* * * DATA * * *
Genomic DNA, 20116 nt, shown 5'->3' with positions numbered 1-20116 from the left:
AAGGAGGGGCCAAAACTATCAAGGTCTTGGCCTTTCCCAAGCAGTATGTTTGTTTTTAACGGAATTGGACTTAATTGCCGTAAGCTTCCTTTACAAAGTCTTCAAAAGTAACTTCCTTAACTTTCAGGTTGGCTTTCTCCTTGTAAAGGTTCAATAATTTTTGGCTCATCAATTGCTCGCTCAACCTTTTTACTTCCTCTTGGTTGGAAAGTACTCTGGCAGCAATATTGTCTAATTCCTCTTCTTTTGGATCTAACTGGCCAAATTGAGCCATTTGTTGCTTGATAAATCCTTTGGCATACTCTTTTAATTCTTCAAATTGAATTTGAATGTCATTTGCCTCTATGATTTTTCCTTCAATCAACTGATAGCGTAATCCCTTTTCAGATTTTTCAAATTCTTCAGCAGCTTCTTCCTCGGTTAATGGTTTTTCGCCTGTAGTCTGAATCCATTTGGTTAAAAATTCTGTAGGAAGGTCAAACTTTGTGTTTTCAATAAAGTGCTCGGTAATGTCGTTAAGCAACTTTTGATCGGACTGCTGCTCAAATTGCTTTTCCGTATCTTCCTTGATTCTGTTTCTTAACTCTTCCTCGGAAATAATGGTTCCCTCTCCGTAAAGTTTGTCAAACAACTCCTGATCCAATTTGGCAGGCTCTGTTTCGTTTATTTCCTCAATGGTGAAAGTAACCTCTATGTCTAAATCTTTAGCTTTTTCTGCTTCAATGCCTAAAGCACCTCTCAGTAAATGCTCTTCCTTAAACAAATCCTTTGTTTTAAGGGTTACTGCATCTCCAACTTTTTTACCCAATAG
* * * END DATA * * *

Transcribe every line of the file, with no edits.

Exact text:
Genomic DNA, 20116 nt, shown 5'->3' with positions numbered 1-20116 from the left:
AAGGAGGGGCCAAAACTATCAAGGTCTTGGCCTTTCCCAAGCAGTATGTTTGTTTTTAACGGAATTGGACTTAATTGCCGTAAGCTTCCTTTACAAAGTCTTCAAAAGTAACTTCCTTAACTTTCAGGTTGGCTTTCTCCTTGTAAAGGTTCAATAATTTTTGGCTCATCAATTGCTCGCTCAACCTTTTTACTTCCTCTTGGTTGGAAAGTACTCTGGCAGCAATATTGTCTAATTCCTCTTCTTTTGGATCTAACTGGCCAAATTGAGCCATTTGTTGCTTGATAAATCCTTTGGCATACTCTTTTAATTCTTCAAATTGAATTTGAATGTCATTTGCCTCTATGATTTTTCCTTCAATCAACTGATAGCGTAATCCCTTTTCAGATTTTTCAAATTCTTCAGCAGCTTCTTCCTCGGTTAATGGTTTTTCGCCTGTAGTCTGAATCCATTTGGTTAAAAATTCTGTAGGAAGGTCAAACTTTGTGTTTTCAATAAAGTGCTCGGTAATGTCGTTAAGCAACTTTTGATCGGACTGCTGCTCAAATTGCTTTTCCGTATCTTCCTTGATTCTGTTTCTTAACTCTTCCTCGGAAATAATGGTTCCCTCTCCGTAAAGTTTGTCAAACAACTCCTGATCCAATTTGGCAGGCTCTGTTTCGTTTATTTCCTCAATGGTGAAAGTAACCTCTATGTCTAAATCTTTAGCTTTTTCTGCTTCAATGCCTAAAGCACCTCTCAGTAAATGCTCTTCCTTAAACAAATCCTTTGTTTTAAGGGTTACTGCATCTCCAACTTTTTTACCCAATAG